Volume 46 – Number 5
As we complete production of this issue, news has reached us of a second major earthquake in Nepal, following the initial quake on 25 April. Our thoughts are with the people of Nepal as they struggle to come to terms with the loss of loved ones and priceless cultural heritage. Dina Bangdel writes to Orientations readers from a personal perspective on the first of these devastating events (pp. 88–90).
In the first of our archaeology-themed articles in this issue, Jessica Rawson poses questions related to elite concepts of combat in early dynastic China. Liu Yang centres his discussion on lacquerware from two tombs of the Chu state, showing how many shapes were derived from bronze counterparts. Tianlong Jiao, meanwhile, focuses on ceramics from shipwrecks found off the Chinese coast, reflecting changes in style and developments at major kilns from the 12th century to the 17th century.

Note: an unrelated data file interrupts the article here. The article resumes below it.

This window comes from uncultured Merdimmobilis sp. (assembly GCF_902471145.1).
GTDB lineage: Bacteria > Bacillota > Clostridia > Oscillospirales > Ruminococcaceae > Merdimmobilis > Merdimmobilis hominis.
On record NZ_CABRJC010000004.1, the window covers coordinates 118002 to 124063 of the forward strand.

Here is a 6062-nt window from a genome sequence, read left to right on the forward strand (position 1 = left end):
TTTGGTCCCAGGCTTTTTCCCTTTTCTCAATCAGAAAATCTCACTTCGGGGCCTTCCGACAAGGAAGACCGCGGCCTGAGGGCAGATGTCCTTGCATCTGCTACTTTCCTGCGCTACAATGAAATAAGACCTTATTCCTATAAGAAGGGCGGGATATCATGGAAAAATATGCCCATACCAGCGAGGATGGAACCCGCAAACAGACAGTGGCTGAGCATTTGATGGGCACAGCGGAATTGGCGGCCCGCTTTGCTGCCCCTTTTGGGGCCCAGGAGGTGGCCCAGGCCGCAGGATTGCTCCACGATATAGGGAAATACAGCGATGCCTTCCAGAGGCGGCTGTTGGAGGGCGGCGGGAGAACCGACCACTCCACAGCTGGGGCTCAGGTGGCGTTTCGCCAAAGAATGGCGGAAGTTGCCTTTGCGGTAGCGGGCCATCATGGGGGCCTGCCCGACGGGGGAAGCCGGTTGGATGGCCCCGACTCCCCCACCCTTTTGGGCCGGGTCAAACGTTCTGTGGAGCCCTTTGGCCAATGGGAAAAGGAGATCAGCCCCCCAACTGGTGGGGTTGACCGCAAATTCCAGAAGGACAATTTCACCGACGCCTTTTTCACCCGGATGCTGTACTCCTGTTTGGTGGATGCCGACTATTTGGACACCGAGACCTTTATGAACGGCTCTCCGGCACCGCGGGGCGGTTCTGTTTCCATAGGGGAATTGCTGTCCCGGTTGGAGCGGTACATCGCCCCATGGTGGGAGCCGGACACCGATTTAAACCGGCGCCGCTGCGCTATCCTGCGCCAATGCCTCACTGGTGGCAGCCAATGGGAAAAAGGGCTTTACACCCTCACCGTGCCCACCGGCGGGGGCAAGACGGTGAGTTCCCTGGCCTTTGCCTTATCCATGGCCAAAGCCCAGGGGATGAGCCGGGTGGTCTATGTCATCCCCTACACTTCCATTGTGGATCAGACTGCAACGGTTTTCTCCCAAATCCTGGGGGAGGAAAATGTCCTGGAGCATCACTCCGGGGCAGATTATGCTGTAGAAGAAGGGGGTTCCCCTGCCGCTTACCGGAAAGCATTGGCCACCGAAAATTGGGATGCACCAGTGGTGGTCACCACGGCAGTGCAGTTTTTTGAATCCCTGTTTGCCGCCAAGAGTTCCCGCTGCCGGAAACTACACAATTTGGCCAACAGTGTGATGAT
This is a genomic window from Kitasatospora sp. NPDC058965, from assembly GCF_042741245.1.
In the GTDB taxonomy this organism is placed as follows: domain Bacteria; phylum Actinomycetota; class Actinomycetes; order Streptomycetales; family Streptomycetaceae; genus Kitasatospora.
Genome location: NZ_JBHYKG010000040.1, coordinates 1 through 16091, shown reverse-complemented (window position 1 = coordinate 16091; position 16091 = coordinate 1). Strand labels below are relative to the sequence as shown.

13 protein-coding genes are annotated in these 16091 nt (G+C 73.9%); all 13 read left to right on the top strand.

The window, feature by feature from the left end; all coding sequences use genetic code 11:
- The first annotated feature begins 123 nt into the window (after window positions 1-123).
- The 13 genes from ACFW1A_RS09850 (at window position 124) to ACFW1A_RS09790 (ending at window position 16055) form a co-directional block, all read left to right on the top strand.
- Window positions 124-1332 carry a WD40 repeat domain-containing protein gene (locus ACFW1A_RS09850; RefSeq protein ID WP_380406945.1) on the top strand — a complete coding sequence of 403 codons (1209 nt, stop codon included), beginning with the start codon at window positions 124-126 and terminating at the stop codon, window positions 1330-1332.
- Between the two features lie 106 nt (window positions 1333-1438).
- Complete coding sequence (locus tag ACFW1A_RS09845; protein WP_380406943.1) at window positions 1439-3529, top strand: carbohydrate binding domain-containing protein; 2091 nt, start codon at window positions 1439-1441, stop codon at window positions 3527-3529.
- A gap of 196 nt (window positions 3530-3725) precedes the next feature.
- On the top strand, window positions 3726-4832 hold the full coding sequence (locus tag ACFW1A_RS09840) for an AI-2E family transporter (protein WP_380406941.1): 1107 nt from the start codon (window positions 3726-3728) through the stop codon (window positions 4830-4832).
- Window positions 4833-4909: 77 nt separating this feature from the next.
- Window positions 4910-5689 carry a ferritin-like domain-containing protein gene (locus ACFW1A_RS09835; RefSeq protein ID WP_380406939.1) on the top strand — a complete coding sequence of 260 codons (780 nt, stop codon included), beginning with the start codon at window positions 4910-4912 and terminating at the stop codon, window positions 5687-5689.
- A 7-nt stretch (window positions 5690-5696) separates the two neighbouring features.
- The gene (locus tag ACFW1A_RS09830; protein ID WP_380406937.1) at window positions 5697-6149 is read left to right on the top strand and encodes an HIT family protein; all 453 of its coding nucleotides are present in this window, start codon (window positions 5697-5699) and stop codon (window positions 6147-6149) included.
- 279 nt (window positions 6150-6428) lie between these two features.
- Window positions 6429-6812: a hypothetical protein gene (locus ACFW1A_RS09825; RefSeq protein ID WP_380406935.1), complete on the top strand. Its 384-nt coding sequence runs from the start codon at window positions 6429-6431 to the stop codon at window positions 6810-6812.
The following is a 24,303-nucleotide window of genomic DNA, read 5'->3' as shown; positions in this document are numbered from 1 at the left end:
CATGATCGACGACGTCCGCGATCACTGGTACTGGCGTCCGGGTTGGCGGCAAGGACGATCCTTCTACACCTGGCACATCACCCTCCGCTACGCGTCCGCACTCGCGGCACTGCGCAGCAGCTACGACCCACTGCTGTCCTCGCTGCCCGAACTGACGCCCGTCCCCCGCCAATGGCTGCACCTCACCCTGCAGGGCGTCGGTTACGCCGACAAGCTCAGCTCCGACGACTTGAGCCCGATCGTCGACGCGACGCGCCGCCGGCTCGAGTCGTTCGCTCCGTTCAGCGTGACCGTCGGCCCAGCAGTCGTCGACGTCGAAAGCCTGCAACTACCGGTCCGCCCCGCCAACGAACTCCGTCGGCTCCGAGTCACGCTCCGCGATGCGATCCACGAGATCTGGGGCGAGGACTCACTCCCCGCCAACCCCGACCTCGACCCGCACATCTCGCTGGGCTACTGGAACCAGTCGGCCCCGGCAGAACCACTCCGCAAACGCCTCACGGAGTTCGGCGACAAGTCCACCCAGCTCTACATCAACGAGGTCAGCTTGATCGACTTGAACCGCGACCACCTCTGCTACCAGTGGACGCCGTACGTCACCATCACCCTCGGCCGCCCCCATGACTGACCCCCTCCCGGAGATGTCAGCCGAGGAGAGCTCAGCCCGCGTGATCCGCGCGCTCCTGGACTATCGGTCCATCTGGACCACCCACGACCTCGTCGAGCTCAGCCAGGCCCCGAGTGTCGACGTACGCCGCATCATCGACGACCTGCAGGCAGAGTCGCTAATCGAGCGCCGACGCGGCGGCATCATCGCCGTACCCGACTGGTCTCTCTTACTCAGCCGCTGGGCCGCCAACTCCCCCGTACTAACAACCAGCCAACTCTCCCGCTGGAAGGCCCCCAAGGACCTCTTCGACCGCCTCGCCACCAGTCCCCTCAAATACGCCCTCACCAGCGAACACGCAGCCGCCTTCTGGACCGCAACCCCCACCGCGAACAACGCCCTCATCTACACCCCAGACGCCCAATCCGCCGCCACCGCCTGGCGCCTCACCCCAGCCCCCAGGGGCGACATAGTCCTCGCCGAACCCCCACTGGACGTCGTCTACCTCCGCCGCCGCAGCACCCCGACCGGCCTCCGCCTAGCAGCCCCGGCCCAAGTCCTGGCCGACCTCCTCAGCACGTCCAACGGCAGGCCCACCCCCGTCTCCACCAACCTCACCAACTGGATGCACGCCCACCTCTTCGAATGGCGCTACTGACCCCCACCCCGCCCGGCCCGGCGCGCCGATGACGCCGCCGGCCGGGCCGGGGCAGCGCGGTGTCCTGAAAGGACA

Also on a maritime theme, Russell Kelty introduces a new exhibition at the Art Gallery of South Australia that examines art forms integrating European and Asian motifs. Coinciding with an international conference on Nestorianism taking place in Hong Kong, Florian Knothe introduces the Hong Kong University collection of Nestorian crosses, while Lauren Arnold explores the possible religious symbolism contained within a series of scrolls as evidence of intercultural exchange during the late Song.